Privatisation and Waste Management – Onyx UK and the Dog Poo Solution

Dog Poo Patrol 3

“I can recall being in Paris and being so impressed with Jacques Chirac’s team of motorcycle cleaners (moto-crottes, dubbed the “Chiraclettes”). These guys looked like people from Outer Space in their near-luminous green overalls, and their motorbikes contained vacuum cleaners that sucked up the offending mess, and also a water tank and soapy shampoo, which they immediately applied to the area where the offending item had been.” –  Dai Woosnam, Grimsby, UK

I believe that many dog owners are an inconsiderate breed and everywhere they should be required to take more responsibility for the  anti-social behaviour of their animals.  Perhaps nowhere more so than in France.

When I worked in the waste management industry the company that I worked for, the French Company Onyx UK,  thought they had a perfect solution to pavement dog fouling.  Onyx UK were part of the French Water Company Compagnie Générale des Eaux  which through its network of companies also had responsibility for cleaning the streets of Paris.

This included removing the all the dog deposits and as there was so much of the offensive mess littering the streets their research and development team was working overtime on trying to develop new vehicle solutions to tackle the problem.

A lot of street cleaning in Paris involves hosing down the pavements and flushing all litter into the water channels which are then flushed into the sewer system but even water hosing was not always capable of dealing with the sticky piles of excrement and it was simply smeared along the paving slabs or, worst of all, in between the cobbles just waiting for an unsuspecting Parisian or unlucky tourist to step in it and spoil their day.

Paris Dog Poo

Onyx are best remembered for their dog poop motorbikes which as Dai said sucked up the mess by vacuum and then cleaned and disinfected the little patch of bacteria and germs that was left behind but they also introduced other innovative methods of removal including my favourite which was a two wheeled chariot like machine (rather like those contraptions that tourists can hire for easy sightseeing in big European cities) which had a container of liquid nitrogen which could be sprayed on the pile of mess and deep freeze it so that it could then be more easily scooped up.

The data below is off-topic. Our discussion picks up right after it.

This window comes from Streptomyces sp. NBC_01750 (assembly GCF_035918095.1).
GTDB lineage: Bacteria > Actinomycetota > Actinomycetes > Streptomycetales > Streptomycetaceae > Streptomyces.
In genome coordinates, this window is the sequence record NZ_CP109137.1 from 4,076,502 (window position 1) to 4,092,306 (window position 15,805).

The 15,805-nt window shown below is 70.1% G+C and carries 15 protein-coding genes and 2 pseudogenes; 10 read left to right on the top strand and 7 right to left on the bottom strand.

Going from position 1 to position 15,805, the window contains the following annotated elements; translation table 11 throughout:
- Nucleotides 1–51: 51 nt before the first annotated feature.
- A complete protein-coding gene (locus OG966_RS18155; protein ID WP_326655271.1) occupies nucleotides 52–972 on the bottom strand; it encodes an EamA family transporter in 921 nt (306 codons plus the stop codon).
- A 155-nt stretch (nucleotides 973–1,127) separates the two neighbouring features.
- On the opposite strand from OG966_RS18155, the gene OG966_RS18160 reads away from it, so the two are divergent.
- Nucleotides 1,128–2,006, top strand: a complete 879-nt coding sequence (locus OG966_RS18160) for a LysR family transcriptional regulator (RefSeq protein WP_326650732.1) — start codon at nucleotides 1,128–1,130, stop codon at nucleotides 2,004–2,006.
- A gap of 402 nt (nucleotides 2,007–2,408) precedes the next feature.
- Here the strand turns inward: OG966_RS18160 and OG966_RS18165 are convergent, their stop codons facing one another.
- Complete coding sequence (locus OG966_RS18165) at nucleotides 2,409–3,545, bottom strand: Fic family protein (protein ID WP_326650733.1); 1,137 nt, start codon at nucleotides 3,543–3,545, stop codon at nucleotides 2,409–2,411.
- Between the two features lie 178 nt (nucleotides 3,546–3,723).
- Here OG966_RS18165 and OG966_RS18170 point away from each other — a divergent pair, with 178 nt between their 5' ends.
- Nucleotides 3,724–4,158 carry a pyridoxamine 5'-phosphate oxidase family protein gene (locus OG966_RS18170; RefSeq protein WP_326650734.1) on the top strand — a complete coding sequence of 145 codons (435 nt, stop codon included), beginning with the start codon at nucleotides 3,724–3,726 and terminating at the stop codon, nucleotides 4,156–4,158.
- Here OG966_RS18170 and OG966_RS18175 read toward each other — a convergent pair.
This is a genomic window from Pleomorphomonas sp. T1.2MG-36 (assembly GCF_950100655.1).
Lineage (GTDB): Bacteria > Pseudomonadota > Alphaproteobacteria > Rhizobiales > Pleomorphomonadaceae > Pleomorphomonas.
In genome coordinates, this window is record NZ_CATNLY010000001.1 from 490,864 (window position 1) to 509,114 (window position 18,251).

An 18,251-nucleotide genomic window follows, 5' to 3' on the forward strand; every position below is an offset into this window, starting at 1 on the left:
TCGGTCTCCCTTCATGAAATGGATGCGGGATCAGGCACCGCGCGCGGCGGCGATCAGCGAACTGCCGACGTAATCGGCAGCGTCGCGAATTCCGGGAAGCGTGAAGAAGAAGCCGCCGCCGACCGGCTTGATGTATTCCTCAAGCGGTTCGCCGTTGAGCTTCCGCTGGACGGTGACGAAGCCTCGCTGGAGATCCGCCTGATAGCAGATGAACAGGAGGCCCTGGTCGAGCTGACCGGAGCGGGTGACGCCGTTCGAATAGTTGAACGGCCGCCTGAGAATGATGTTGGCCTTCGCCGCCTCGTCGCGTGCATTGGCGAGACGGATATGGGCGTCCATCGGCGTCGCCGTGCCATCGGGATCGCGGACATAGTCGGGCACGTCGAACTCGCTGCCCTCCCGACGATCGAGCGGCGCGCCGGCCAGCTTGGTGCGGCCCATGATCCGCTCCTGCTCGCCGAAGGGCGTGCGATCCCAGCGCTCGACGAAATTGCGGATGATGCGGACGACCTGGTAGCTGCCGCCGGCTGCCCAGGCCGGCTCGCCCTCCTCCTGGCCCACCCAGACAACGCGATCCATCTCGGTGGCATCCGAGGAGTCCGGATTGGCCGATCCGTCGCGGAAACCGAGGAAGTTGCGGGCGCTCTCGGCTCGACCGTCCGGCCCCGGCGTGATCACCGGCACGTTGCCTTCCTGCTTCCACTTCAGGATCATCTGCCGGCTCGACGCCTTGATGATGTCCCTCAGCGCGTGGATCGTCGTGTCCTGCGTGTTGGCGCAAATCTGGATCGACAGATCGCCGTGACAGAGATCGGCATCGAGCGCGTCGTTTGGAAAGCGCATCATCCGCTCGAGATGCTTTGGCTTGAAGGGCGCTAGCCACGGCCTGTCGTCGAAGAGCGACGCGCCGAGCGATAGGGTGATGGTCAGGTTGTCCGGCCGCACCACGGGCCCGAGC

This didn’t really catch on mostly because it was extremely dangerous and there were health and safety implications in using a chemical that if administered carelessly could lead to fingers or toes being frozen and accidentally snapped off.

The French however were rather proud of these expensive and useless machines and attempted to persuade some of their UK clients to introduce them on this side of the English Channel.

They had a contract with the City of Westminster and tried hard to persuade the client officers there to approve their use on the streets of London.  Quite sensibly however the Council was not going to allow Westminster pavement cleaners to wander around the streets with liquid nitrogen!  They wouldn’t have been safe to use anyway because it is almost certain that the poor man operating the machine would have been mugged and the vehicle would have been stolen within five minutes of leaving the depot.

So they said ‘non merci’ and Onyx UK had to send all of the vehicles that they had hoped to sell in England back to Paris where they were probably returned to a warehouse and were never used.  This of course was typical of the profligacy and waste at Onyx UK and a contributory reason for them never making any profits from their under-priced contracts.

As it happens, these things are not even used in Paris any more.  They simply couldn’t cope with the volume of poo on the streets, operating them was unpopular because cleaning them was unhygienic and smelly and when the contracts came to an end they were simply not renewed.

It also occurred to the authorities that by accepting responsibility for picking it up this didn’t deal with the problem that it is part of the French culture that dog owners seem to think that pooch parcels on the pavements is somebody else’s problem even if it was their own canine companion that put it there.  It is such an issue that the Japanese even used it as an argument against the Paris bid to host the Olympic Games.

Having removed the patrols, the French authorities are now trying to tackle the problem in an alternative way but are making disappointing progress and even heavy fines, €185 for a first offence and €450 for a second, have had little impact.  It is estimated that in Paris alone there are sixteen tonnes of dog excrement deposited on the pavements every day, which is responsible for nearly five-thousand messy incidents a week and at least two serious accidents a day and removing it continues to cost €15m a year!  As Dai mentioned in his comment: ‘Well, it does not seem to be totally working in Paris.  Certainly, I encountered a considerable amount of such mess when in France just last month.’